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Bacchus

Roman Colosseum

'The Roman Colosseum'

The Roman God Bacchus
The way of the Romans was to adopt various elements from other cultures and civilisations. This included the Roman religion which was highly influenced by the Ancient Greek religion and gave the Greek God names the equivalent Roman names. The Roman priests then adopted the mythology or stories about the Gods and Goddesses and evolved a Roman Gods Family tree detailing how each of the Roman Gods and Goddesses, like Bacchus, were related.

Greek and Roman religion and mythology therefore become closely entwined.

Mythology surrounding Bacchus
The mythology and information about the Roman God Bacchus

  • Name: Bacchus
  • Gender Male: Bacchus was a Roman God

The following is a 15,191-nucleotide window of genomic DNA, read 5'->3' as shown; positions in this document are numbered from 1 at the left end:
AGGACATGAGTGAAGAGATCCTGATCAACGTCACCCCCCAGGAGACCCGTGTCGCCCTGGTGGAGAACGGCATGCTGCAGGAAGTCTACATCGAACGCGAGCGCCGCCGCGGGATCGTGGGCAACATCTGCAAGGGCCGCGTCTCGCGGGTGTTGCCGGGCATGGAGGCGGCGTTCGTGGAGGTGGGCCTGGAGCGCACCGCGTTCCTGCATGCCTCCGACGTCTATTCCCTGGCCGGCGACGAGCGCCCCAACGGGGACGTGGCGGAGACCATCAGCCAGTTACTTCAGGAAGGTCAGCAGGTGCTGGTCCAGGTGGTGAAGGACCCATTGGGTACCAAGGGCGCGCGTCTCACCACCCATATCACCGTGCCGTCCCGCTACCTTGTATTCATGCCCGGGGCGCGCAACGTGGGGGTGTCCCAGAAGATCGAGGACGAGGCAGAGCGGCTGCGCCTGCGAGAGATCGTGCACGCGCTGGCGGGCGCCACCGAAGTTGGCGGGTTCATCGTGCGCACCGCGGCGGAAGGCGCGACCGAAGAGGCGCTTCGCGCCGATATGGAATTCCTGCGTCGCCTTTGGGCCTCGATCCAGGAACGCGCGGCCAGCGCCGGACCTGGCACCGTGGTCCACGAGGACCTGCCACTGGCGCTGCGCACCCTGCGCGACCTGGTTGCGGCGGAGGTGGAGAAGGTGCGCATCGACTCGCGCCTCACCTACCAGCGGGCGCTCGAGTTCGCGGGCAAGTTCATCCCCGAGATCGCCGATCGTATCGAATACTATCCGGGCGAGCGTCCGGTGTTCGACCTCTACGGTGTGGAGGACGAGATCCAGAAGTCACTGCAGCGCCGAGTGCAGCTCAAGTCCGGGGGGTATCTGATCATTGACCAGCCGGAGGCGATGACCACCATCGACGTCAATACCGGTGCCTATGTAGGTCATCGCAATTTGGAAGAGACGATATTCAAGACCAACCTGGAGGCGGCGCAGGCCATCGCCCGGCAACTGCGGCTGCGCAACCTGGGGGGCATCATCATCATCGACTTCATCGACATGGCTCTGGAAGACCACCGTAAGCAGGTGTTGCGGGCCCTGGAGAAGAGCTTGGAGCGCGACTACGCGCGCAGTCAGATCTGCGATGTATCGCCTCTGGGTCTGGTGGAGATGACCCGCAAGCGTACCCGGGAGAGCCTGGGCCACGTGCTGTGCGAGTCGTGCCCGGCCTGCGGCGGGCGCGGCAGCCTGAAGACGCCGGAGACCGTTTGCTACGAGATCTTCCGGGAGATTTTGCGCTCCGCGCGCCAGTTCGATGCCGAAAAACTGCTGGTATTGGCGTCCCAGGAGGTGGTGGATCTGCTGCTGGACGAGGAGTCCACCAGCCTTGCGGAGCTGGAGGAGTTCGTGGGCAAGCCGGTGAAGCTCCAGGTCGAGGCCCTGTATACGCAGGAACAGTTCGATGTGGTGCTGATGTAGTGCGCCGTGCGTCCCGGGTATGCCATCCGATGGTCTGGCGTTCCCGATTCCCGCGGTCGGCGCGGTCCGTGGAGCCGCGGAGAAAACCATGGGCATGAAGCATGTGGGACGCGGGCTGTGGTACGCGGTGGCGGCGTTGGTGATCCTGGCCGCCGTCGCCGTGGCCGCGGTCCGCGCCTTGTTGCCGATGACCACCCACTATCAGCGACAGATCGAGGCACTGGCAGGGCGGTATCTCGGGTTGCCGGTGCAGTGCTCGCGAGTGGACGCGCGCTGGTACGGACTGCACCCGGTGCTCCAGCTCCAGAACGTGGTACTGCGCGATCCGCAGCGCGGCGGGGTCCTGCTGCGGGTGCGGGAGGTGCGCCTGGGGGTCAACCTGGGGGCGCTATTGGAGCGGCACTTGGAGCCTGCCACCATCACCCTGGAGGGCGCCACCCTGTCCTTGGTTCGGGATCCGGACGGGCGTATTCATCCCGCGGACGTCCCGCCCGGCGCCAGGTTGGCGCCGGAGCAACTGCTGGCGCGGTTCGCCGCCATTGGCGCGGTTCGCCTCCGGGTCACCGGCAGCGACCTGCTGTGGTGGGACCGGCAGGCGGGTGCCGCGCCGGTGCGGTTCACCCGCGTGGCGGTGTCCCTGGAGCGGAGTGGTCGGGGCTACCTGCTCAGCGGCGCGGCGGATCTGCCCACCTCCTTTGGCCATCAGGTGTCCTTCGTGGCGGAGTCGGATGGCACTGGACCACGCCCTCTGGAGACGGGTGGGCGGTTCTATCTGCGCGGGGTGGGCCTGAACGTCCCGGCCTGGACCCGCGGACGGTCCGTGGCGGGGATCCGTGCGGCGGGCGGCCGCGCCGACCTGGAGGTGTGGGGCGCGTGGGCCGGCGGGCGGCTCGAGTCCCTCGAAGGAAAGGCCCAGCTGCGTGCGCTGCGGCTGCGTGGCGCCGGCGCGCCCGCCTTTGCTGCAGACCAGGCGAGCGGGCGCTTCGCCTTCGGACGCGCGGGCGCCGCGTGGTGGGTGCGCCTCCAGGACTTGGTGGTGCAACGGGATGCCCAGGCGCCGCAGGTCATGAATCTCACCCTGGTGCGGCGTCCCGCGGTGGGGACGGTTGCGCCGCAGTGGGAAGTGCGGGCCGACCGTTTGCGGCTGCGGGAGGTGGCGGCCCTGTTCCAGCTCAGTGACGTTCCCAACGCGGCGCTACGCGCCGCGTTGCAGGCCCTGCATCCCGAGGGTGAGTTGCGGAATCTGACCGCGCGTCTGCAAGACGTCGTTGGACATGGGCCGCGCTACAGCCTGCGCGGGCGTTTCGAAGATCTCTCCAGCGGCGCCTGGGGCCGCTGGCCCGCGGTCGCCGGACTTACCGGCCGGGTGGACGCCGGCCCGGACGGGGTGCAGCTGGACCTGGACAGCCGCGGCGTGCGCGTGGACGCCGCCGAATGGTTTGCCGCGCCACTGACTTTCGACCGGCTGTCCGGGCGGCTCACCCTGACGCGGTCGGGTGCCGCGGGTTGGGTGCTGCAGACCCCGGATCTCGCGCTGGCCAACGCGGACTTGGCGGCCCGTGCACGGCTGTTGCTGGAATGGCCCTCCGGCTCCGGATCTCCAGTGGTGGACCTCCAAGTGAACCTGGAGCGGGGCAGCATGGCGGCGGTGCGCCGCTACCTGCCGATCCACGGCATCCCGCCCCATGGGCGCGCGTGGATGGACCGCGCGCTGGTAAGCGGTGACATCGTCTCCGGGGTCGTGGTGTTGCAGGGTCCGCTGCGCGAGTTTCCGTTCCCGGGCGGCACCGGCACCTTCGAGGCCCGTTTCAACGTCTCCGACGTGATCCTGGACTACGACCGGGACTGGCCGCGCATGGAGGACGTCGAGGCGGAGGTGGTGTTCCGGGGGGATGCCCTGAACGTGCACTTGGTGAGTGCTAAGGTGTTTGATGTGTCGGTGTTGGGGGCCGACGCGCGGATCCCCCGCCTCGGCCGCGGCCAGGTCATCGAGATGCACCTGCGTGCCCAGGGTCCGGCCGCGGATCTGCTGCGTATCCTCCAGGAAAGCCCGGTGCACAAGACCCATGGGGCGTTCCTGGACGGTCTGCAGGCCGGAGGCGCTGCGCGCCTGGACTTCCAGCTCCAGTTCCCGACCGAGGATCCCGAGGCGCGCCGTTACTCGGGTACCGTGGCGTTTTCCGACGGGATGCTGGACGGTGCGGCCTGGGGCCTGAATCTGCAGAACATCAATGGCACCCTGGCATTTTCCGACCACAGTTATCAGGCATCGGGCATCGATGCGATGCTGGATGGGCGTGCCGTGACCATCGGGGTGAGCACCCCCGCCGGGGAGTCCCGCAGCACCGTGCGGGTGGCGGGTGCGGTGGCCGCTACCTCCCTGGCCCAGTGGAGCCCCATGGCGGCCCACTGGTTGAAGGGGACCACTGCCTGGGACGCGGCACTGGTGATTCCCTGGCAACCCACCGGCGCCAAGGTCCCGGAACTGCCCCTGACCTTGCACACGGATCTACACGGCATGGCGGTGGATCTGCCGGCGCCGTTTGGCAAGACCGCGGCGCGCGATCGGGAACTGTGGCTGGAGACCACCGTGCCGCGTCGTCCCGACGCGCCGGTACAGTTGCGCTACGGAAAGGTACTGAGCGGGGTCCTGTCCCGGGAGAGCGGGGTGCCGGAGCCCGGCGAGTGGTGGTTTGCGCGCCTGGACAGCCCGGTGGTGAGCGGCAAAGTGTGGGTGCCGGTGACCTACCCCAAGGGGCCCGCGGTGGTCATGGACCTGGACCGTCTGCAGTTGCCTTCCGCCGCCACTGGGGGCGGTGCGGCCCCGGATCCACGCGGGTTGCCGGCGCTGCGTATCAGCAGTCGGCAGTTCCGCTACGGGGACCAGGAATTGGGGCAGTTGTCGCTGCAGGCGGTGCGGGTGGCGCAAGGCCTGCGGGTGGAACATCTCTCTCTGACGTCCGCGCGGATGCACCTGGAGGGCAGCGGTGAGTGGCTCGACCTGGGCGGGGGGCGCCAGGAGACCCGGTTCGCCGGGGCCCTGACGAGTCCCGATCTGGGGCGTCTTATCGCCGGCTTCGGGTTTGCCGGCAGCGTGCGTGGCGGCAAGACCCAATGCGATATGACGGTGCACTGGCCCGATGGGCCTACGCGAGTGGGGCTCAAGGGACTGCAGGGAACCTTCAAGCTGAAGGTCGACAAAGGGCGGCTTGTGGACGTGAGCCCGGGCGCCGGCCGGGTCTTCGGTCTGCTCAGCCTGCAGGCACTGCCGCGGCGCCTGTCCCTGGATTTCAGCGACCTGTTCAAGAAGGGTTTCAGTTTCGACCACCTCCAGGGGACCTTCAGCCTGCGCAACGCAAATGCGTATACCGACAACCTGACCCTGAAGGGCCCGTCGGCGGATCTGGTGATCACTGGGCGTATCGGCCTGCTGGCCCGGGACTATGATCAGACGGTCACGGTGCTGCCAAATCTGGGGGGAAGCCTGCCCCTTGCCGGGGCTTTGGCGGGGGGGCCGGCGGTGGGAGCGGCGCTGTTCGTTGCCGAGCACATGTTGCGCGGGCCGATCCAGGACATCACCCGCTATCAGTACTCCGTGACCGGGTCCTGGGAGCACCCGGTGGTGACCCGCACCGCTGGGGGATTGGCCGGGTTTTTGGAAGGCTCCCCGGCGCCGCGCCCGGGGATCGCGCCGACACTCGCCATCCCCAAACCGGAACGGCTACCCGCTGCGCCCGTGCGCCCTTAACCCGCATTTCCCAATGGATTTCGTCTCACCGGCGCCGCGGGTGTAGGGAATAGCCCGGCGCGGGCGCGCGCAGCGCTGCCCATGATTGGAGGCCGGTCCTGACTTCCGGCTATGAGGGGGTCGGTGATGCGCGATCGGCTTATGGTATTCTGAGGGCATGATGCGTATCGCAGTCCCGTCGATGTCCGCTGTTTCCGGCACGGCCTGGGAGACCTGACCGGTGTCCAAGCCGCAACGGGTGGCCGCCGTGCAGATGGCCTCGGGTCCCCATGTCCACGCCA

• Jurisdiction: Bacchus was described as being the Roman God of wine
  • Mythology: Mythical Family Tree or Relatives: Bacchus was believed to be the God of Wine and drama. Bacchus was the son of Jupiter and Semele
  • Depiction / Description / Symbol: a bunch of grapes and a wine cup
  • Name of equivalent Greek God : Dionysus

Festivals and Sacrifices to the Roman God Bacchus

  • March 15 and 16 was the notorious Bacchanalia, in honour of Bacchus the god of wine
  • Bacchanalia were held in secret and initially attended by women only, in the grove of Simila, near the Aventine Hill in Rome. Admission to the rites were subsequently extended to men and celebrations took place five times a month. The term bacchanalia has since been extended to refer to any drunken revelry.
  • Sacrifices to Bacchus - During sacrifices to the Roman gods the sex of the victim had to correspond to the sex of the god to whom it was offered. White animals were given to the gods of the upper world whereas black victims to the gods of the underworld

Myths about the Roman God Bacchus
Roman Colosseum
Roman Gods

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